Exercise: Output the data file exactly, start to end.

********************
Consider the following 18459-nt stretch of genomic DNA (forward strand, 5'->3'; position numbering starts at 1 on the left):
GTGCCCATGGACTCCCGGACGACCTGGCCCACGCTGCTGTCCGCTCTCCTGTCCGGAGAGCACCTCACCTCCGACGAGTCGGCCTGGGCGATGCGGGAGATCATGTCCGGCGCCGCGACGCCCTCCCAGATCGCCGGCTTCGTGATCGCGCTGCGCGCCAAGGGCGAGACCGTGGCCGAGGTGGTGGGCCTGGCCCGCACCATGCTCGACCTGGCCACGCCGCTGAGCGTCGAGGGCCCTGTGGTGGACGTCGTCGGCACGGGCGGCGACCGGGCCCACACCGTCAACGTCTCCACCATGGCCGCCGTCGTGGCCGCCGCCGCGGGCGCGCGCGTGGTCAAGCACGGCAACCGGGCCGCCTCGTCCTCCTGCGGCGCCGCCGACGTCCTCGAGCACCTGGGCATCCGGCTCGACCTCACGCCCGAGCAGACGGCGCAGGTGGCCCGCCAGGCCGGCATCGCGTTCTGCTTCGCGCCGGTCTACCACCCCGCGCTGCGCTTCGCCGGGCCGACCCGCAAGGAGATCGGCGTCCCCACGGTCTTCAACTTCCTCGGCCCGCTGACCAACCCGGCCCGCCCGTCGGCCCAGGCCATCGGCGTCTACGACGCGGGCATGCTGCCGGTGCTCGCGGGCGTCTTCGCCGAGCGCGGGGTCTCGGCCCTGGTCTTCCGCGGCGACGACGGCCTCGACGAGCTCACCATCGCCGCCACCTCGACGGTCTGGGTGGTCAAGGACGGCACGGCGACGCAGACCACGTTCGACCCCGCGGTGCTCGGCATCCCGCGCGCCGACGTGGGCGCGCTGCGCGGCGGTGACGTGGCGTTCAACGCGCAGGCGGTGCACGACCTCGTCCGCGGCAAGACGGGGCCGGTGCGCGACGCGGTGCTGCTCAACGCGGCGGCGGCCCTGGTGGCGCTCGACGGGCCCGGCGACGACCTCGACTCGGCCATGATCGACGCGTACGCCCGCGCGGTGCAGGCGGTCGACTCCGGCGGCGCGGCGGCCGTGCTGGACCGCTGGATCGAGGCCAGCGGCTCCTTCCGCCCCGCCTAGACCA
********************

Consider the following 18459-nt stretch of genomic DNA (forward strand, 5'->3'; position numbering starts at 1 on the left):
GTGCCCATGGACTCCCGGACGACCTGGCCCACGCTGCTGTCCGCTCTCCTGTCCGGAGAGCACCTCACCTCCGACGAGTCGGCCTGGGCGATGCGGGAGATCATGTCCGGCGCCGCGACGCCCTCCCAGATCGCCGGCTTCGTGATCGCGCTGCGCGCCAAGGGCGAGACCGTGGCCGAGGTGGTGGGCCTGGCCCGCACCATGCTCGACCTGGCCACGCCGCTGAGCGTCGAGGGCCCTGTGGTGGACGTCGTCGGCACGGGCGGCGACCGGGCCCACACCGTCAACGTCTCCACCATGGCCGCCGTCGTGGCCGCCGCCGCGGGCGCGCGCGTGGTCAAGCACGGCAACCGGGCCGCCTCGTCCTCCTGCGGCGCCGCCGACGTCCTCGAGCACCTGGGCATCCGGCTCGACCTCACGCCCGAGCAGACGGCGCAGGTGGCCCGCCAGGCCGGCATCGCGTTCTGCTTCGCGCCGGTCTACCACCCCGCGCTGCGCTTCGCCGGGCCGACCCGCAAGGAGATCGGCGTCCCCACGGTCTTCAACTTCCTCGGCCCGCTGACCAACCCGGCCCGCCCGTCGGCCCAGGCCATCGGCGTCTACGACGCGGGCATGCTGCCGGTGCTCGCGGGCGTCTTCGCCGAGCGCGGGGTCTCGGCCCTGGTCTTCCGCGGCGACGACGGCCTCGACGAGCTCACCATCGCCGCCACCTCGACGGTCTGGGTGGTCAAGGACGGCACGGCGACGCAGACCACGTTCGACCCCGCGGTGCTCGGCATCCCGCGCGCCGACGTGGGCGCGCTGCGCGGCGGTGACGTGGCGTTCAACGCGCAGGCGGTGCACGACCTCGTCCGCGGCAAGACGGGGCCGGTGCGCGACGCGGTGCTGCTCAACGCGGCGGCGGCCCTGGTGGCGCTCGACGGGCCCGGCGACGACCTCGACTCGGCCATGATCGACGCGTACGCCCGCGCGGTGCAGGCGGTCGACTCCGGCGGCGCGGCGGCCGTGCTGGACCGCTGGATCGAGGCCAGCGGCTCCTTCCGCCCCGCCTAGACCA